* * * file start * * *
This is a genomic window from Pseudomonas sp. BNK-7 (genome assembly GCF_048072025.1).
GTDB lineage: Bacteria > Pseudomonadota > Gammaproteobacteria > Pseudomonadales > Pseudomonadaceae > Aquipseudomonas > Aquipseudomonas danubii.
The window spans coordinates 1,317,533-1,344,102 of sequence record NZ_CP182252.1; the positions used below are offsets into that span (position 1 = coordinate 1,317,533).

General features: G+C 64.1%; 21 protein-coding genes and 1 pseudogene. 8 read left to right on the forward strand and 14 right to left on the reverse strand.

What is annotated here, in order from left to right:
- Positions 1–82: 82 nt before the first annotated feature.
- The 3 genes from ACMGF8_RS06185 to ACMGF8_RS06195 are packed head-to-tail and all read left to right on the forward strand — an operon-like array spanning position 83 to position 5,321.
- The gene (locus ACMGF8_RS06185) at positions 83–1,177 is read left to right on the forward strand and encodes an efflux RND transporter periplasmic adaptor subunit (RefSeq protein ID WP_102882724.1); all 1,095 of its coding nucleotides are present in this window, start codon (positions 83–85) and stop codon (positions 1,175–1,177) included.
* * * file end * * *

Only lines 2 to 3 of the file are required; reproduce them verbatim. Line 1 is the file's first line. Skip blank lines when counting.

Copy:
GTDB lineage: Bacteria > Pseudomonadota > Gammaproteobacteria > Pseudomonadales > Pseudomonadaceae > Aquipseudomonas > Aquipseudomonas danubii.
The window spans coordinates 1,317,533-1,344,102 of sequence record NZ_CP182252.1; the positions used below are offsets into that span (position 1 = coordinate 1,317,533).